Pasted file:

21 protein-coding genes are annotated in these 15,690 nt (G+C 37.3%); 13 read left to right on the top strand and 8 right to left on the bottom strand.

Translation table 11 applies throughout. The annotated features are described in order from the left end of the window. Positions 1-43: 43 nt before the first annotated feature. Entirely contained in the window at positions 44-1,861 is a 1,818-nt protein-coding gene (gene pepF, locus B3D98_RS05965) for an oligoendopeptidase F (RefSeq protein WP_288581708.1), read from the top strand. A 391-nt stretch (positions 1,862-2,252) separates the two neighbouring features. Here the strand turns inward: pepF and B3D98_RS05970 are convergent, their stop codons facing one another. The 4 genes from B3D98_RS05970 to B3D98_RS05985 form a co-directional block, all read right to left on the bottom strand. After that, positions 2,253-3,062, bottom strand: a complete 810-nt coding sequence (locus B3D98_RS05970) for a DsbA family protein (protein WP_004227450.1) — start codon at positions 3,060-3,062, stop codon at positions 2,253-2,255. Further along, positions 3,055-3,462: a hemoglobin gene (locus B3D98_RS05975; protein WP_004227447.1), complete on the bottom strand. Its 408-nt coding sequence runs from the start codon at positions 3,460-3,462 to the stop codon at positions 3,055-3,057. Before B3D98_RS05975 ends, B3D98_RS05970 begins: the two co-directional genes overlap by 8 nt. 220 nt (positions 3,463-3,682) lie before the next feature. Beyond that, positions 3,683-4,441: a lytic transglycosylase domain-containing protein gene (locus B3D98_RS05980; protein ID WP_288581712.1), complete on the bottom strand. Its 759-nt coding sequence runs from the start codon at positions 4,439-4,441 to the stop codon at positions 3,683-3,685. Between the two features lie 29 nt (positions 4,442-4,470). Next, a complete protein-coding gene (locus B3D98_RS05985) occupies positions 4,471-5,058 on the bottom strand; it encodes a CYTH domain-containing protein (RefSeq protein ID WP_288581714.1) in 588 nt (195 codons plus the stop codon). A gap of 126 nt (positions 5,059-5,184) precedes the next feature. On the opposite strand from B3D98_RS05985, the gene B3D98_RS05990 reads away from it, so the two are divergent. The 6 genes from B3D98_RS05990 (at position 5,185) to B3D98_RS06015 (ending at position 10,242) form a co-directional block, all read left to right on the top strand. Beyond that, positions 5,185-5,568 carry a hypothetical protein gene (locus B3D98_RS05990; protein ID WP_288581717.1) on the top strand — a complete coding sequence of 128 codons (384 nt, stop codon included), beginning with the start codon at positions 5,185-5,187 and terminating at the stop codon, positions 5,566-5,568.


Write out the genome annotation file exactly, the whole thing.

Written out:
21 protein-coding genes are annotated in these 15,690 nt (G+C 37.3%); 13 read left to right on the top strand and 8 right to left on the bottom strand.

Translation table 11 applies throughout. The annotated features are described in order from the left end of the window. Positions 1-43: 43 nt before the first annotated feature. Entirely contained in the window at positions 44-1,861 is a 1,818-nt protein-coding gene (gene pepF, locus B3D98_RS05965) for an oligoendopeptidase F (RefSeq protein WP_288581708.1), read from the top strand. A 391-nt stretch (positions 1,862-2,252) separates the two neighbouring features. Here the strand turns inward: pepF and B3D98_RS05970 are convergent, their stop codons facing one another. The 4 genes from B3D98_RS05970 to B3D98_RS05985 form a co-directional block, all read right to left on the bottom strand. After that, positions 2,253-3,062, bottom strand: a complete 810-nt coding sequence (locus B3D98_RS05970) for a DsbA family protein (protein WP_004227450.1) — start codon at positions 3,060-3,062, stop codon at positions 2,253-2,255. Further along, positions 3,055-3,462: a hemoglobin gene (locus B3D98_RS05975; protein WP_004227447.1), complete on the bottom strand. Its 408-nt coding sequence runs from the start codon at positions 3,460-3,462 to the stop codon at positions 3,055-3,057. Before B3D98_RS05975 ends, B3D98_RS05970 begins: the two co-directional genes overlap by 8 nt. 220 nt (positions 3,463-3,682) lie before the next feature. Beyond that, positions 3,683-4,441: a lytic transglycosylase domain-containing protein gene (locus B3D98_RS05980; protein ID WP_288581712.1), complete on the bottom strand. Its 759-nt coding sequence runs from the start codon at positions 4,439-4,441 to the stop codon at positions 3,683-3,685. Between the two features lie 29 nt (positions 4,442-4,470). Next, a complete protein-coding gene (locus B3D98_RS05985) occupies positions 4,471-5,058 on the bottom strand; it encodes a CYTH domain-containing protein (RefSeq protein ID WP_288581714.1) in 588 nt (195 codons plus the stop codon). A gap of 126 nt (positions 5,059-5,184) precedes the next feature. On the opposite strand from B3D98_RS05985, the gene B3D98_RS05990 reads away from it, so the two are divergent. The 6 genes from B3D98_RS05990 (at position 5,185) to B3D98_RS06015 (ending at position 10,242) form a co-directional block, all read left to right on the top strand. Beyond that, positions 5,185-5,568 carry a hypothetical protein gene (locus B3D98_RS05990; protein ID WP_288581717.1) on the top strand — a complete coding sequence of 128 codons (384 nt, stop codon included), beginning with the start codon at positions 5,185-5,187 and terminating at the stop codon, positions 5,566-5,568.